Local Wisdom of Indigenous Papuans as Basic Capital for Development

goodmorningpapua.com – In the long turn, quality of human knowledge is getting more sophisticated. Everything can be easily obtained according to human needs and desires. The competition of interests between individuals and even groups for the sake of a good name and popularity sometimes even sacrifices others. In it all possibilities can occur, both the possibility that it will have a positive impact, as well as a negative impact on the next human civilization. The impact of these advances also affects all dimensions of human life down to the basics.

What is local wisdom?

 If examined further, local wisdom itself consists of two words: wisdom and local. In the Big Dictionary of Bahasa Indonesia (2005), local means place, while wisdom means discernment. Thus, in general, local wisdom can be understood as views, ideas, local ideas that are wise, full of wisdom, and of good value, to be followed by the local community. Local wisdom itself is divided into two aspects, namely local wisdom that is tangible and intangible. The tangible local wisdom can be something like typical food, traditional dances, customary land, architecture, and so on.

Based on the forms of local wisdom described above, the Papuans also have the same thing. They have very noble cultural values ​​and natural resources that are rich in “milk and honey”. Papua’s natural wealth and traditions are not only a matter of pride of the world, but more than that they have noble values ​​for themselves. Everything related to culture is seen as a subject since they have become a unit. For example, Papuans understand land as a mother.

Eco-theological reflection: Allah as the principle of relation between human and local wisdom

Allah is the Creator who made all creation possible. At the same time, it also establishes boundaries and laws, which contain commands and prohibitions for the fellowship of created beings. The first truth, that the existence of all creation was made possible by God leads us to the idea of ​​communion, in which God is the basis for everything: He created everything by His creative power.

 The relationship between humans and the created world stems from God’s blessing and command in Genesis 1:28 to “subdue” the earth and “rule” over all living things. This verse is very meaningful because it immediately follows God’s statement about man; that they, male and female, are in the image and portrait of Allah. This statement of Allah is sometimes misinterpreted by both parties, men and women, as a form of legitimacy for the command to “subdue” and “rule”; exploit other creations arbitrarily (Drummond, 2001: 19) After creating, God came and lived with them in the garden of eden.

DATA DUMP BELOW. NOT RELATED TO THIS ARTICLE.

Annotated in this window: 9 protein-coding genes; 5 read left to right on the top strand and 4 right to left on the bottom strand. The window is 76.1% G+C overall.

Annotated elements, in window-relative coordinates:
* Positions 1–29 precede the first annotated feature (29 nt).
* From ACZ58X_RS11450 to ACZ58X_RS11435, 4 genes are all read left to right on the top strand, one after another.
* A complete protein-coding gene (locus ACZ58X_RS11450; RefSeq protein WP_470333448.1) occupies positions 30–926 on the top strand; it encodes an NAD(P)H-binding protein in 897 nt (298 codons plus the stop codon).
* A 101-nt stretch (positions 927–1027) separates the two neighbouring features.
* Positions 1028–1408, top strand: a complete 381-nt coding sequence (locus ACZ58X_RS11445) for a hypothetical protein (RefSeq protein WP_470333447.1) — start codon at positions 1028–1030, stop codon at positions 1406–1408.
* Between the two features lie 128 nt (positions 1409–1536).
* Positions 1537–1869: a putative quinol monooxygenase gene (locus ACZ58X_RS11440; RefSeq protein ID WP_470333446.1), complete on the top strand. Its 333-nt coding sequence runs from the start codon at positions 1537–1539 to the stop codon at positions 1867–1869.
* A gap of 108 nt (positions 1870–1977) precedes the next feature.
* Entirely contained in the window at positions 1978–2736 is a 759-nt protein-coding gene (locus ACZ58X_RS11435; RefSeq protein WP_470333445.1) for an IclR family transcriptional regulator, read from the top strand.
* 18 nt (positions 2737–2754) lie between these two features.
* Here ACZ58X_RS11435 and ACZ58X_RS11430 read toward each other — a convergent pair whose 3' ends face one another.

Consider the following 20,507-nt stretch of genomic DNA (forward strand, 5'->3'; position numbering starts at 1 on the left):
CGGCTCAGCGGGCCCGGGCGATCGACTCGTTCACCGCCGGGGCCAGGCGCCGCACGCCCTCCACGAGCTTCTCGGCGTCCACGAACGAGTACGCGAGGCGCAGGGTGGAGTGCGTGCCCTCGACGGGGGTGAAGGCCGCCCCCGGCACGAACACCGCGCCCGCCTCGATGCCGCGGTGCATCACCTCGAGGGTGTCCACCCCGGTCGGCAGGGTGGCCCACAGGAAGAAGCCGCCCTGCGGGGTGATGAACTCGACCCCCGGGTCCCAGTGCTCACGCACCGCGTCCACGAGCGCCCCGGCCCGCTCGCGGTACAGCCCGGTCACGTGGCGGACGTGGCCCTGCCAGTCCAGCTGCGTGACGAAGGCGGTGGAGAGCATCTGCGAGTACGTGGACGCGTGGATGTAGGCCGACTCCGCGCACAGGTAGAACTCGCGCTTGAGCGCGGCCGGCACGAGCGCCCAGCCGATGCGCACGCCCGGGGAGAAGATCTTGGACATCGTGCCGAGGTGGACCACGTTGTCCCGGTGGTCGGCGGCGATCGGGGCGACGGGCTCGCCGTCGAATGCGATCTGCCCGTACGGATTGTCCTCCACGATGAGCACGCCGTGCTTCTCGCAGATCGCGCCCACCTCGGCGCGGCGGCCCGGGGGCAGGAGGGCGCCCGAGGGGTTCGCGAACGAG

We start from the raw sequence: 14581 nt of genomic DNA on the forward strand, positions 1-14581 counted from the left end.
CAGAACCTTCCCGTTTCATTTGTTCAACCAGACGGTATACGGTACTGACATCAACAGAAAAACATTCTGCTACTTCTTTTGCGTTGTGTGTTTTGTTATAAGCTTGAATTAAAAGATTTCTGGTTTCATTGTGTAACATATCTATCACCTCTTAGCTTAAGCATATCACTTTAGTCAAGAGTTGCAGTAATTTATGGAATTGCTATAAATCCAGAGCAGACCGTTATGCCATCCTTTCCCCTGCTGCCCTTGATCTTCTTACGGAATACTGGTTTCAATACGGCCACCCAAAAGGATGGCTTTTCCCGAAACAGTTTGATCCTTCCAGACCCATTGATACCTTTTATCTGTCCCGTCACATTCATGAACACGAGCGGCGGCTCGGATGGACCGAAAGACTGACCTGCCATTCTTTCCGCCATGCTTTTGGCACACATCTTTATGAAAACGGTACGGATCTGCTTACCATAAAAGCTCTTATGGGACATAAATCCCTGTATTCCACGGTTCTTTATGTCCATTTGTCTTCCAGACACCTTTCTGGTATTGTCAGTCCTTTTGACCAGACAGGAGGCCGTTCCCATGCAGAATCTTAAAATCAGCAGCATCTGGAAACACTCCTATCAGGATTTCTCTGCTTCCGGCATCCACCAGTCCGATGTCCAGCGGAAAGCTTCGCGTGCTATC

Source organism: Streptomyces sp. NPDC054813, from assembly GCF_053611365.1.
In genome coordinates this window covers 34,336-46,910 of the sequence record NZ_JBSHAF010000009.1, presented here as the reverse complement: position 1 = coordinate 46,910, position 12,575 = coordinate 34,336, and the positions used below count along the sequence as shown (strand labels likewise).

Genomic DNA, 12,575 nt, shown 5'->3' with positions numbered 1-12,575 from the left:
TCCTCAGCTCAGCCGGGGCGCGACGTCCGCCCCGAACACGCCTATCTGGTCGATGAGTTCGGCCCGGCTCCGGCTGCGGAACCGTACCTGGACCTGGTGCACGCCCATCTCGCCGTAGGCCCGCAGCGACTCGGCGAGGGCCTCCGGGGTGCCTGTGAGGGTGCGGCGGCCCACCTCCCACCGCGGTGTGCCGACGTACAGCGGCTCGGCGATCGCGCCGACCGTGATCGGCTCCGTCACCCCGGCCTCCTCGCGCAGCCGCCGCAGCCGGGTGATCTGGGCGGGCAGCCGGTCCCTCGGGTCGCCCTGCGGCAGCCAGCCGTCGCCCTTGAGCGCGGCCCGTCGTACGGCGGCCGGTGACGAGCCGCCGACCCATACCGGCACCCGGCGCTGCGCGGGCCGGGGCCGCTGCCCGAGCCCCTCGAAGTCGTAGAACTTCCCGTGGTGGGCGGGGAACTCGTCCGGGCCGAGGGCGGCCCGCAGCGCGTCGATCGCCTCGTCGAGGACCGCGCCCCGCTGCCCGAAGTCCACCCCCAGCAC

They build a harmonious and peaceful relationship. In the peaceful fellowship between creation and between creation and the Creator, God too rests, feels calm and at peace (cf. Gen 2:1-3). The second truth, that it establishes boundaries and laws that contain commands and prohibitions for the fellowship of created beings. This has actually been ordained from the very beginning by the Creator himself, and is symbolically expressed by the prohibition against “eating from the fruit of the tree” (Gen. 2:16-17).

The limits and laws are deeper in meaning that created beings are always under the control of Allah. Being under the dominion and fellowship of Allah, all creation will find tranquility and peace. Therefore, the limitations and laws that contain commands and prohibitions for the fellowship of creation emphasize the condition of the fellowship that remains intact with God. It is these truths that state the basis of the relationship between man and nature. Human relations are essentially and existentially always refer to God. God is the main guidance for establishing relationships (Dister, 2004: 73).

As the image and image of God himself, humans manifest togetherness with God by means of their participation in managing, safeguarding and maintaining and developing the earth and all its contents for the sake of prosperity and common prosperity and the sustainability of the integrity of creation. Humans also have dignity as individuals who are able to recognize themselves, realize their togetherness with others, and are responsible for other created beings (Gaiya Magazine, 2019: 3).

Local wisdom as identity

So far, it can be said that development in Papua is quick. The facilities built make it easier for humans to interact with one another. Remote areas of Papua are increasingly open to these developments. Housings, offices, markets, terminals, and other facilities open access for the creation of space for social, political, economic, cultural, and other transactions.

 This will not only have an impact on the survival of today’s society, but will also have an impact on future generations. Therefore, in my opinion, proper development does not mean destroying or even eliminating local wisdom that God has bestowed on every indigenous people in Papua, but actually advancing the existing potential and wealth. For this reason, an understanding of the relevance of Papuan people as both the subject and object of development and the sacred value of their local wisdom needs to be activated, so that both the government and the community can use Papuan local wisdom as the foundation for development.

Author: Zebedeus Mote (Student of Fajar Timur College of Theological Philosophy (STFT) Abepura, Papua)

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